The prairie pothole region of the northern plains is a result of the last glaciation ice age of 10,000 years ago. The Dakotas, Minnesota, Iowa and parts of Montana comprise the pothole region as do Manitoba, Saskatchewan and Alberta provinces in Canada. The shallow ponds, lakes and sloughs are important habitat for migrating waterfowl and other birds. Kidder County, just east of Burleigh County, is one of the top birding sites in the United States.
This black-crowned night-heron has found a salamander for breakfast. If you look closely, the heron's eye is partially covered by the nictitating membrane which protects the eye but allows vision. Birds and reptiles use the membrane during activities that may have potential of eye injury, such as trying to subdue your breakfast.
Great Blue Herons
The great blue heron is found throughout much of the United States but they are seasonal to North Dakota. They are the largest heron in North America with a height over 4 feet tall and a wingspan of nearly 6 1/2 feet long.
Wood Ducks are unique. The have claws that allow them to perch on and nest in trees. The feed on water plants but also berries, seeds, acorns and insects on land. Wood Duck numbers were critically low in the early 1900s due to habitat loss and overhunting for meat and feathers. The U.S. Migratory Bird Treaty Act of 1918 allowed Wood Duck populations to recover slowly. Many communities promote nesting boxes near lakes and ponds.
Long Lake National Wildlife Refuge
Horned Grebes are named from the large patches of yellowish feathers located behind their eyes, called "horns", which they can raise and lower at will.
Long Lake National Wildlife Refuge
Northern shovelers are named from the shape of its bill, which has small, comb-like structures on the edge of the bill that act like sieves, allowing the birds to skim crustaceans and plankton from the water's surface.
American avocets breed in Western states from Texas and New Mexico to Alberta and Saskatchewan and winter in Texas, California and Central America.
Long Lake National Wildlife Refuge
The breeding drake has an iridescent dark green or blue head, white breast and chestnut belly and flanks. In flight, pale blue forewing feathers are revealed, separated from the green speculum by a white border.
The female is a drab mottled brown like other dabblers, with plumage much like a female mallard, but easily distinguished by the long broad bill, which is gray tinged with orange on cutting edge and lower mandible. The female's forewing is gray.
The Bonaparte's Gull is the only gull that regularly nests in trees.
Bonaparte's Gull is named after Charles Lucien Bonaparte, who made important contributions to American ornithology while an active member of the Academy of Natural Sciences of Philadelphia during the 1820s.
Ring-billed gulls breed near lakes, rivers, or the coast in Canada and the northern United States. They nest colonially on the ground, often on islands.
Long Lake National Wildlife Refuge
The common merganser breeds in Canada and northwestern states and winters in southern states. The common merganser eats fish and nests in holes in trees.
Long Lake National Wildlife Refuge
The American white pelican rivals the trumpeter swan, with a similar overall length, as the longest bird native to North America. The species also has the second largest average wingspan of any North American bird, after the California condor. White pelicans breed in southern Canada and in selected areas of western United States.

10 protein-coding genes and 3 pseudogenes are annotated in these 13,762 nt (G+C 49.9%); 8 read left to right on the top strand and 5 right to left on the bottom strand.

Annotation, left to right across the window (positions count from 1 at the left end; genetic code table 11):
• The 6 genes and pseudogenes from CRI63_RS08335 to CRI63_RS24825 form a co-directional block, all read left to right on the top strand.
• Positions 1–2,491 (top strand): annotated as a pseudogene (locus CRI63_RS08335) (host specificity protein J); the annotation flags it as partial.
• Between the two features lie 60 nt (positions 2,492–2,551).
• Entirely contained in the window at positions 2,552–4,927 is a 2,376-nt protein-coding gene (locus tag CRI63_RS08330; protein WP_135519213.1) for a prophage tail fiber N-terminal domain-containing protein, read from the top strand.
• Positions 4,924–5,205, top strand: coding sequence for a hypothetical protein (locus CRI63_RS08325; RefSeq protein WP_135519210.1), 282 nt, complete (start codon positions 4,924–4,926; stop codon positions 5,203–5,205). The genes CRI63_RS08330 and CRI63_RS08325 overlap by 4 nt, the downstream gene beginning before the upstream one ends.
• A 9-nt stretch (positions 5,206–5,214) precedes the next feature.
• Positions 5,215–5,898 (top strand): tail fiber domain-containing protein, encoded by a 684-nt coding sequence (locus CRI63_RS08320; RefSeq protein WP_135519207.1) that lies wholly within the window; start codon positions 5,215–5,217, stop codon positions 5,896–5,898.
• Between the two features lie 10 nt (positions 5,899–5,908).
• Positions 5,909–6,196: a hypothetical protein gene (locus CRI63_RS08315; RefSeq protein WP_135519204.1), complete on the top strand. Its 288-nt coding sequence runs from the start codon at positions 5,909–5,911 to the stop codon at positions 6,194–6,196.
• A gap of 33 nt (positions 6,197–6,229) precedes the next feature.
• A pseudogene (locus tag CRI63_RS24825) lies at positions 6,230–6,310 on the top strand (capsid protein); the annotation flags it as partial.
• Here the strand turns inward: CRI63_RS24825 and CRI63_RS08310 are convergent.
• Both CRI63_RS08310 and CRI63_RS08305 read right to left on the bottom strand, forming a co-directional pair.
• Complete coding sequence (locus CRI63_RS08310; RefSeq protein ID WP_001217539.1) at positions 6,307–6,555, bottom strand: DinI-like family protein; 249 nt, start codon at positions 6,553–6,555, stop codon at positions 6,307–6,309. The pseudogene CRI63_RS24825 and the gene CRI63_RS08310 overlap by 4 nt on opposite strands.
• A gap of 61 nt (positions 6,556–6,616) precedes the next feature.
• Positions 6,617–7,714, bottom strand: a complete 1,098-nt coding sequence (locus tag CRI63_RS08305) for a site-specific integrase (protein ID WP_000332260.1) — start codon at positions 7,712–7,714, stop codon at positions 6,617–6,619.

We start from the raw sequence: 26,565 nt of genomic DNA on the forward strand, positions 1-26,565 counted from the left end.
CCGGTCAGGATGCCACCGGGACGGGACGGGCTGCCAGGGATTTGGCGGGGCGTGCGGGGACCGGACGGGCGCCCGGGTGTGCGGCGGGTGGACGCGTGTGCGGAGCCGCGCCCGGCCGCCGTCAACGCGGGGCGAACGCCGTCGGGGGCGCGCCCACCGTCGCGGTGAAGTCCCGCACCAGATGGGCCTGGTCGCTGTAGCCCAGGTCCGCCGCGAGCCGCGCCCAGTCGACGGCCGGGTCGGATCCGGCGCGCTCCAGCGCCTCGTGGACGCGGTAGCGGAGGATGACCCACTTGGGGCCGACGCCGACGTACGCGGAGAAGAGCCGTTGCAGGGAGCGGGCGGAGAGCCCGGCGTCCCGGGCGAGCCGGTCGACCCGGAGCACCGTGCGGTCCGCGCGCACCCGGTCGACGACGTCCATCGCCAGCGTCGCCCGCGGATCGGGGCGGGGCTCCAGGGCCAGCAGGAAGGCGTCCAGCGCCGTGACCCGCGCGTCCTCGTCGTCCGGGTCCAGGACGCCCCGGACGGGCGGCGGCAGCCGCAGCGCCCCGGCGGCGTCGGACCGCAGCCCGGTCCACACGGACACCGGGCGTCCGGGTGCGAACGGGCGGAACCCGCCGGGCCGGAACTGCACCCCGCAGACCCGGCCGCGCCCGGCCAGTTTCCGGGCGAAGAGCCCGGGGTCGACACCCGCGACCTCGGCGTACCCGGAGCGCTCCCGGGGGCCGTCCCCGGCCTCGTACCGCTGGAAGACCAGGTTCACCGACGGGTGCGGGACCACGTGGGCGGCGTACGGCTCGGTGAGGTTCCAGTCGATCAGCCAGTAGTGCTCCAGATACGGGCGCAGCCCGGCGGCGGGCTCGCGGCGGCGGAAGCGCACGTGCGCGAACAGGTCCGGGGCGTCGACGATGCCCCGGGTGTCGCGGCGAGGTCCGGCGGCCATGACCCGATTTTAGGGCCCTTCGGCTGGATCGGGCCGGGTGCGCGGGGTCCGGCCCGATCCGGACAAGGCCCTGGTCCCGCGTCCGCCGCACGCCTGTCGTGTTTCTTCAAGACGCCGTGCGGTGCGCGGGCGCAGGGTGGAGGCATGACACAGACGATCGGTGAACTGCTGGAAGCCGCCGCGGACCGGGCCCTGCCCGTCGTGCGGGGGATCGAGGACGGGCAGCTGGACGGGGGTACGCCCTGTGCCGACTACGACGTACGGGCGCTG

Willets nest in the Northern Plains and the Prairie Provinces of Canada south to north-eastern California, northern Colorado and western Nebraska and winter on the Pacific and Atlantic coasts and Central and South America.
Western Grebe Photos
May I Please see the Children's Menu?
Proud Papa on the right had caugh a fish but it was too large for his babies to eat. After several attempts, he dropped it in the water for mom to eat.
When tending their young, Western grebe parents use different types of vocalization to communicate. Ticking is one of the two and is used as an alarm signal. Parents carry their newly hatched young on their backs, and when the parents make ticking sound, this is used as a signal for their chicks to hide their heads beneath the back of their parents and be silent. If chicks are greater than 4 weeks of age, they respond to the ticking by swimming or diving away on their own. When making a ticking sound, the callers do not open their mouths, so it is hard to distinguish who is the maker of the sound. The parent who carries the chicks tend to make the ticking sound more often than those that do not, and both of male and female parents are equally likely to tick. Another vocalization noise is clucking, and this signals for food. When a parent clucks, the young respond to it by poking their head out of their parent back where they are on to receive food. This bird dives for carp, herring, mollusks, crabs, and amphibians, such as salamanders. It often peers below the water before diving. Recent observations suggest that the grebe dives at the bottom of the lake. Some smaller fish are impaled much like herons, with the bill, but others are grasped. Most are swallowed underwater, but some are brought to the surface, pinched, and swallowed.
Photo of the Day for August 8, 2019
Now That is a Meal that I can Handle!
This baby Western Grebe was excited to get a minnow for breakfast!
The western grebe is the largest North American grebe. It is 55–75 cm (22–30 in) long, weighs 795–2,000 g (1.753–4.409 lb) and measures 79–102 cm (31–40 in) across the wings. It is black-and-white, with a long, slender, swan-like neck and red eyes. It is easily confused with Clark's grebe, which shares similar features, body size, behavior and habitat, and hybrids are known. Western grebes nest in colonies on lakes that are mixed with marsh vegetation and open water. Western Grebe nests are made of plant debris and sodden materials, and the nest building begins roughly around late April through June. The construction is done by both sexes and is continued on throughout laying and incubation. This species of water birds is widespread in western North America, so there is no specific place of abundance. It has a spectacular courtship display; two birds will rear up and patter across the water's surface.
Photo of the Day for August 10, 2019
Can a Baby Western Grebe Swallow a Big Fish?
Baby Couldn't Hold on to the Fish
Dad Picked up the Fish again and Gave it to Baby!
This Time Baby Got the Fish! Can Baby Swallow It?
Down Went the Fish! The Baby Got Its Breakfast!!
Breakfast in Bed!
The Western Grebe Mom on the left had three babies. The bed for the babies was Mom's back, a floating bed that can move toward food. Every other time that I had seen Dad feeding the babies, fish was on the menu. In fact, only fish was on the menu. Sometimes it was a medium size fish but often it was a menu.